Victoria eyes workers permit for Covid

Members of the Australian Defence Force patrol Melbourne streets on Monday. Photo: Getty Images
Members of the Australian Defence Force patrol Melbourne streets on Monday. Photo: Getty Images
Victorians could be stopped in the street by police and asked to produce a work permit to aid enforcement of tightened Covid-19 restrictions.

While announcing new rules for businesses to fight the state's second wave of the virus, Premier Daniel Andrews flagged a permit system could be rolled out for essential workers.

"We'll have more announcements to make this week about a permit system where people will have a piece of paper that says 'this is where I work, this is what I do'," Mr Andrews told reporters in Melbourne on Monday.

"For the purposes of enforcement, curfew, all of those things, we don't want to be putting people into that really challenging situation where they have to explain themselves.

"That's going to be a simple, common-sense process."

Roughly 250,000 more Victorians will be put out of work as part of the state's three-tiered system for workplaces which come into effect from Thursday.

Essential stores such as supermarkets, grocery stores, bottle shops and pharmacies will remain open.

But most Melbourne retailers will be closed to customers, while tight restrictions will slow construction and manufacturing output.

Cedar Meats, the source of Victoria's biggest cluster of the first wave with 111 cases, welcomed the extra safety measures which will see meat processors across the state scale back production to two-thirds.

The Brooklyn-based meatworks has also been given the all-clear to re-open on Tuesday after a testing blitz confirmed an infected staff member hadn't transferred the virus to other workers.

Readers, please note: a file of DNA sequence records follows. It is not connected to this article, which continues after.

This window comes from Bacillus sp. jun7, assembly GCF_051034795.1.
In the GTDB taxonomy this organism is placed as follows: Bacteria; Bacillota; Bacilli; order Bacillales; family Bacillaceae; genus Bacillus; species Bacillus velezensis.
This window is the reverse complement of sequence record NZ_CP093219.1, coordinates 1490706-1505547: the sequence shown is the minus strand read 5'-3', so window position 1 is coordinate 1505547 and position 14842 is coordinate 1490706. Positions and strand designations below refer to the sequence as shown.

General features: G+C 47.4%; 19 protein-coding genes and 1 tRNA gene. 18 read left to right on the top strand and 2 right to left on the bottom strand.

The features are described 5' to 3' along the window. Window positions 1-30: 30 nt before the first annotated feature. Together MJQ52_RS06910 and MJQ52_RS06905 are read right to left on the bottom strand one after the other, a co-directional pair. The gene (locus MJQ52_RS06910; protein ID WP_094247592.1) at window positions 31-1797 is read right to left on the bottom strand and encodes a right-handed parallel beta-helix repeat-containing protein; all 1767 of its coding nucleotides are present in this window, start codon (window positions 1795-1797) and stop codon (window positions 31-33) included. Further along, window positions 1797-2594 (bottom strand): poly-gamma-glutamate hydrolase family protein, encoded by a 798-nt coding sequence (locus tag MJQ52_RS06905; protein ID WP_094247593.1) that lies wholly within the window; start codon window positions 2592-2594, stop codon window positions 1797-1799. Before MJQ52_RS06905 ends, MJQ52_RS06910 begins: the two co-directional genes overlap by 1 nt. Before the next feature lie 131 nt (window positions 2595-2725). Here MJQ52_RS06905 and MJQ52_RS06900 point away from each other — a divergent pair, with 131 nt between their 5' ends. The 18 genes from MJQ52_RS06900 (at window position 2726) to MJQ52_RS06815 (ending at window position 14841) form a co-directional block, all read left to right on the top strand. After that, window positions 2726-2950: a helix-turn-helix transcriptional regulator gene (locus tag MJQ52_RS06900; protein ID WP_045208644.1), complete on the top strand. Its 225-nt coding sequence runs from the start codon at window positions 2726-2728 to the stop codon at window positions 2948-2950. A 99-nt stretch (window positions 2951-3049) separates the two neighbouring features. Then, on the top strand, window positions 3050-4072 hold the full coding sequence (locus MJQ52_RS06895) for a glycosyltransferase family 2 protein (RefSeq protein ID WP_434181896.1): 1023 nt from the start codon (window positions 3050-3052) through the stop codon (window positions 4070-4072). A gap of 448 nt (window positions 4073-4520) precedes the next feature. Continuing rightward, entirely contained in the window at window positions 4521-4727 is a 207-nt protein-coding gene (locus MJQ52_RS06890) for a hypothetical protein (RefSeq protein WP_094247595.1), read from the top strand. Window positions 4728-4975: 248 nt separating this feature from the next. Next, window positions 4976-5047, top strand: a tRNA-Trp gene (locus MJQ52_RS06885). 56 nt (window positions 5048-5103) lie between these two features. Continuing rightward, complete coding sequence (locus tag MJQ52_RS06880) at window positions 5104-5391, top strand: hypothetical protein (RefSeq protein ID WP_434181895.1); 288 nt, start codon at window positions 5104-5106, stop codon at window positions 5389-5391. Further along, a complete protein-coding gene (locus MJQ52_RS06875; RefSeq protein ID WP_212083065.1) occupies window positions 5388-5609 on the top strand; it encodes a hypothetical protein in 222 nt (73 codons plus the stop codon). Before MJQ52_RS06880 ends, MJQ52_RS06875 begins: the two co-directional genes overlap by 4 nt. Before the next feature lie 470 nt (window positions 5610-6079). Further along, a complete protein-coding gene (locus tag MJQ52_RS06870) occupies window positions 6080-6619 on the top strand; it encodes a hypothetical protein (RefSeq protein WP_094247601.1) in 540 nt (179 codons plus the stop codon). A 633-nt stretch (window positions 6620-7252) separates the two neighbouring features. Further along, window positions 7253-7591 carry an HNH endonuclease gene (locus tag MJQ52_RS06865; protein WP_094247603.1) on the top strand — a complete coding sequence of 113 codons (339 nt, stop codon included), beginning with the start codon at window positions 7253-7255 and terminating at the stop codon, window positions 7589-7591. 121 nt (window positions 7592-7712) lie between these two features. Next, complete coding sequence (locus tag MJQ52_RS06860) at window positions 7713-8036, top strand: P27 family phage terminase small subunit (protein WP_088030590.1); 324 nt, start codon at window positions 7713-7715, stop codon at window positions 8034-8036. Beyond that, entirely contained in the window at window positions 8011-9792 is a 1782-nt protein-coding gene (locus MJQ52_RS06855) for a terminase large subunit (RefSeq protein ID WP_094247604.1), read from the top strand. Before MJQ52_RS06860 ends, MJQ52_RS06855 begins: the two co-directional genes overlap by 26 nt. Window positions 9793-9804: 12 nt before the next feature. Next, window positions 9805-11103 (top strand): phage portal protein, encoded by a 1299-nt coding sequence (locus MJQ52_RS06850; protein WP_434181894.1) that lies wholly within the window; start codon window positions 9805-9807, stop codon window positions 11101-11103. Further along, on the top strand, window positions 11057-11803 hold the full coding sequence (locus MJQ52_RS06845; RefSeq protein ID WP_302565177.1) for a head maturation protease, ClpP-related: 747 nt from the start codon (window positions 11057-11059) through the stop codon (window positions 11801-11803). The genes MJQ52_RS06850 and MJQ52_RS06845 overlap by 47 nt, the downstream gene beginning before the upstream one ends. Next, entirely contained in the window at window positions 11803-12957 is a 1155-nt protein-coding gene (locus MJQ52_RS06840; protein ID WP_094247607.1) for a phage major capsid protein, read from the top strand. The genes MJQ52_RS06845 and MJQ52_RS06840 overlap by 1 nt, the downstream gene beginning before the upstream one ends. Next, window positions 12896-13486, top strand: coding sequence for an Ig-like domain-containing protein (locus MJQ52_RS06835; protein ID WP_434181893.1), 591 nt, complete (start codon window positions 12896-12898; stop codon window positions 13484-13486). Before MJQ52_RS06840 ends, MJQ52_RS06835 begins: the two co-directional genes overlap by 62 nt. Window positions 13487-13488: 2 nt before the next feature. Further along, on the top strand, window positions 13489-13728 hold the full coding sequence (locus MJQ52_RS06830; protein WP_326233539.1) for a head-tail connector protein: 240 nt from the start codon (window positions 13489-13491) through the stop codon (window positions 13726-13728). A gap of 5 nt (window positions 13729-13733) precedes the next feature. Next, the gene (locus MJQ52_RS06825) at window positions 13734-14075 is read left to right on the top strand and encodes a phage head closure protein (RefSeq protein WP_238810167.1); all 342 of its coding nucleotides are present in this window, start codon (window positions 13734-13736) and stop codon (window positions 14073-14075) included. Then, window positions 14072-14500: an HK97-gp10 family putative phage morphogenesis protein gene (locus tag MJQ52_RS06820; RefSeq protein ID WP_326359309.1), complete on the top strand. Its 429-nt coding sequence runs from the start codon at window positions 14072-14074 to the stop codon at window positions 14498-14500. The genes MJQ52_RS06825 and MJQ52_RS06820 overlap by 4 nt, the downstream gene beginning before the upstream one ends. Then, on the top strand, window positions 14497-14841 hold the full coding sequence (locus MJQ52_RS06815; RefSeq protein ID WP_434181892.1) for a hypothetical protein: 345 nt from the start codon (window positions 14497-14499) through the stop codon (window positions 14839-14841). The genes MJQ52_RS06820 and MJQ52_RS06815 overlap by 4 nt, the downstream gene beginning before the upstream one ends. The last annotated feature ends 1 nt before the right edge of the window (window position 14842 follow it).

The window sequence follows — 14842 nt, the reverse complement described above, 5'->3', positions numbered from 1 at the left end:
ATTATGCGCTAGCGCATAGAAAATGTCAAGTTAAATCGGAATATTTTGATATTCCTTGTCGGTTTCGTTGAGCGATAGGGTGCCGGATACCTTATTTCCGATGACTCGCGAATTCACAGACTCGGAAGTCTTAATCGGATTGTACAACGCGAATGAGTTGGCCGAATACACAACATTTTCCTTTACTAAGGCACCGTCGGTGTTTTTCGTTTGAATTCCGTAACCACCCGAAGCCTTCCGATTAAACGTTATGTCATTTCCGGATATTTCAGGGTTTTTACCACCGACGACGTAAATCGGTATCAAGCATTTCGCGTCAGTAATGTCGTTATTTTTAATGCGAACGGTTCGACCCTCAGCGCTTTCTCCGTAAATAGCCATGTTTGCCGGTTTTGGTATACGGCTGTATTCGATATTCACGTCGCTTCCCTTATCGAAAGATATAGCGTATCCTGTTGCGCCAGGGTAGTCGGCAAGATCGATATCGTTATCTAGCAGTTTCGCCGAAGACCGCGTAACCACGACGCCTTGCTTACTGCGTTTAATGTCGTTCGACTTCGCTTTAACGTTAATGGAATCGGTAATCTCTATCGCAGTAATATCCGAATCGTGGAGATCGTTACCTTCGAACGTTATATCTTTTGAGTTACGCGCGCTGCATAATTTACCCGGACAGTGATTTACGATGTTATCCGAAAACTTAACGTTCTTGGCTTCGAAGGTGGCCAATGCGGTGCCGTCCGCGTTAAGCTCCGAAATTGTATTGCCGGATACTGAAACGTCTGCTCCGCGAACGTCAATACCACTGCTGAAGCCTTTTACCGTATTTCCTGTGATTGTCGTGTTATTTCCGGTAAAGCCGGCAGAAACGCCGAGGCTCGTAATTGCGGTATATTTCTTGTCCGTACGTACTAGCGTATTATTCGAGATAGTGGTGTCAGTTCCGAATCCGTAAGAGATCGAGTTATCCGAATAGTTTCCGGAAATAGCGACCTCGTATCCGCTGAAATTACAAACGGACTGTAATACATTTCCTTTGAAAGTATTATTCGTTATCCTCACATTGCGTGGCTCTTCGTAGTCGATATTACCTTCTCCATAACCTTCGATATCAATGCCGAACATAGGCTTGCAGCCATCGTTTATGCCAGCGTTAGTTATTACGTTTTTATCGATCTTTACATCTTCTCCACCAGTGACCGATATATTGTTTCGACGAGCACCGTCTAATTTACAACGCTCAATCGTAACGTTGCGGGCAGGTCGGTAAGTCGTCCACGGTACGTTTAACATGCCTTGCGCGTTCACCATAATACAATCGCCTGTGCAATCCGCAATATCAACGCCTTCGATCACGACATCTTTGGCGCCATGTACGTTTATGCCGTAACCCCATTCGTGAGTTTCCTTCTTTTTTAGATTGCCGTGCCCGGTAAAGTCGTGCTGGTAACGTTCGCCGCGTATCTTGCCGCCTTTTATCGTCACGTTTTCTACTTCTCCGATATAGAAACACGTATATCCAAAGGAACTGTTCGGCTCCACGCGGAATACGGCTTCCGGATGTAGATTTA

Schools, meanwhile, are closed on Tuesday for a pupil free day as students recalibrate to remote learning from Wednesday.

It comes as the state recorded 429 new cases of coronavirus on Monday and 13 deaths, taking the state toll to 136 and the national figure to 221.

It equals last Thursday as the state's worst day for fatalities.

The latest grim figures came as the state began a six-week lockdown from Sunday. It is expected to run until at least September 13.

Under the new restrictions, residents of metropolitan Melbourne must follow an 8pm-5am curfew and can't travel more than 5km from home for shopping or exercise.

Regional Victoria is moving to stage three restrictions, with restaurants, cafes, bars and gyms to shut from midnight on Wednesday.

Payments for Victorians who need to self-isolate for 14 days and have no sick leave will be made available by the federal government.

Prime Minister Scott Morrison said people can apply for the $A1500 ($NZ1605) payment multiple times, and it's primarily aimed at people on short-term visas.

Tougher borders if needed: NSW

Gladys Berejiklian has pledged that New South Wales will get tougher with its border restrictions if needed, after a baby coming from Victoria was among the neighbouring state's newest cases.

NSW reported 13 new COVID-19 cases on Monday - four of which were returned travellers from overseas or Victoria, and one with no known source.

Another four cases were announced from the weekend - a 52-year-old woman, her son, daughter-in-law and their baby.

The family had recently returned from Melbourne to Wagga Wagga in the Riverina region and went into self-isolation as required.

Criteria for travel between NSW and Victoria was tightened two weeks ago, but with Victoria continuing to record hundreds of new cases each day, the NSW premier hasn't ruled out further restrictions.

"If we have to do more, we will," the NSW premier told reporters on Monday.

The premier herself revealed she now carries a mask at all times, as she urged public-facing workers, worshippers, people living near community clusters and those in enclosed spaces to don face coverings.

Ms Berejiklian stopped short of making masks compulsory, but stressed that the health advice is always evolving.

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